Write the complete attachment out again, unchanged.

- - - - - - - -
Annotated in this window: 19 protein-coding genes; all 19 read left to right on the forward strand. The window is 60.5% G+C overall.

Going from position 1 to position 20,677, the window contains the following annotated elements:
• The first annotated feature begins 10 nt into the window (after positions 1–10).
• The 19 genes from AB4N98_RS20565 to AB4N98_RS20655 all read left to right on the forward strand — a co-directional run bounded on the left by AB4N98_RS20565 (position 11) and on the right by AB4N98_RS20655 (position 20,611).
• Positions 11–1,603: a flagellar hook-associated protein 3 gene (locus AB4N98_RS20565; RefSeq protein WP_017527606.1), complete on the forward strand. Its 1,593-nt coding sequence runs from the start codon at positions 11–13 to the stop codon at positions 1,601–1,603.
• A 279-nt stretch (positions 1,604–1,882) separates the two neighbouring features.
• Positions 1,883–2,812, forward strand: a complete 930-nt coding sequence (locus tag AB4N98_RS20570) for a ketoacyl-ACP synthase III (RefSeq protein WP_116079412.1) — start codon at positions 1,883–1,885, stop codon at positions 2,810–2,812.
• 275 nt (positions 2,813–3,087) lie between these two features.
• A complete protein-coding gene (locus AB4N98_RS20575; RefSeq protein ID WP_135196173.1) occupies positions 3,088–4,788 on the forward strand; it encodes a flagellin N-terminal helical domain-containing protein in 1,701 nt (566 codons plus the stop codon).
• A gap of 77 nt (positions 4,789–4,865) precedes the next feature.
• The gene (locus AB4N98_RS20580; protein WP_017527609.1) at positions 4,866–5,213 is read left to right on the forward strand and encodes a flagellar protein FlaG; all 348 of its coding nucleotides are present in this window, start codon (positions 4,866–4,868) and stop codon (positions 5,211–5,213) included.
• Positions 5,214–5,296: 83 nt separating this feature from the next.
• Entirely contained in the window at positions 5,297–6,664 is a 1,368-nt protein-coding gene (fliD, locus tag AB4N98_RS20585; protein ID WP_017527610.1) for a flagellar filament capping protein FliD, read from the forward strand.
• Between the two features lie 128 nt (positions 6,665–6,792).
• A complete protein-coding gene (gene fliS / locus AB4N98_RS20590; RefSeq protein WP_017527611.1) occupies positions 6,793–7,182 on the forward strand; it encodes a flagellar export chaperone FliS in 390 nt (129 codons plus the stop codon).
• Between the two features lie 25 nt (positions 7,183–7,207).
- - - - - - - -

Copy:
Annotated in this window: 19 protein-coding genes; all 19 read left to right on the forward strand. The window is 60.5% G+C overall.

Going from position 1 to position 20,677, the window contains the following annotated elements:
• The first annotated feature begins 10 nt into the window (after positions 1–10).
• The 19 genes from AB4N98_RS20565 to AB4N98_RS20655 all read left to right on the forward strand — a co-directional run bounded on the left by AB4N98_RS20565 (position 11) and on the right by AB4N98_RS20655 (position 20,611).
• Positions 11–1,603: a flagellar hook-associated protein 3 gene (locus AB4N98_RS20565; RefSeq protein WP_017527606.1), complete on the forward strand. Its 1,593-nt coding sequence runs from the start codon at positions 11–13 to the stop codon at positions 1,601–1,603.
• A 279-nt stretch (positions 1,604–1,882) separates the two neighbouring features.
• Positions 1,883–2,812, forward strand: a complete 930-nt coding sequence (locus tag AB4N98_RS20570) for a ketoacyl-ACP synthase III (RefSeq protein WP_116079412.1) — start codon at positions 1,883–1,885, stop codon at positions 2,810–2,812.
• 275 nt (positions 2,813–3,087) lie between these two features.
• A complete protein-coding gene (locus AB4N98_RS20575; RefSeq protein ID WP_135196173.1) occupies positions 3,088–4,788 on the forward strand; it encodes a flagellin N-terminal helical domain-containing protein in 1,701 nt (566 codons plus the stop codon).
• A gap of 77 nt (positions 4,789–4,865) precedes the next feature.
• The gene (locus AB4N98_RS20580; protein WP_017527609.1) at positions 4,866–5,213 is read left to right on the forward strand and encodes a flagellar protein FlaG; all 348 of its coding nucleotides are present in this window, start codon (positions 4,866–4,868) and stop codon (positions 5,211–5,213) included.
• Positions 5,214–5,296: 83 nt separating this feature from the next.
• Entirely contained in the window at positions 5,297–6,664 is a 1,368-nt protein-coding gene (fliD, locus tag AB4N98_RS20585; protein ID WP_017527610.1) for a flagellar filament capping protein FliD, read from the forward strand.
• Between the two features lie 128 nt (positions 6,665–6,792).
• A complete protein-coding gene (gene fliS / locus AB4N98_RS20590; RefSeq protein WP_017527611.1) occupies positions 6,793–7,182 on the forward strand; it encodes a flagellar export chaperone FliS in 390 nt (129 codons plus the stop codon).
• Between the two features lie 25 nt (positions 7,183–7,207).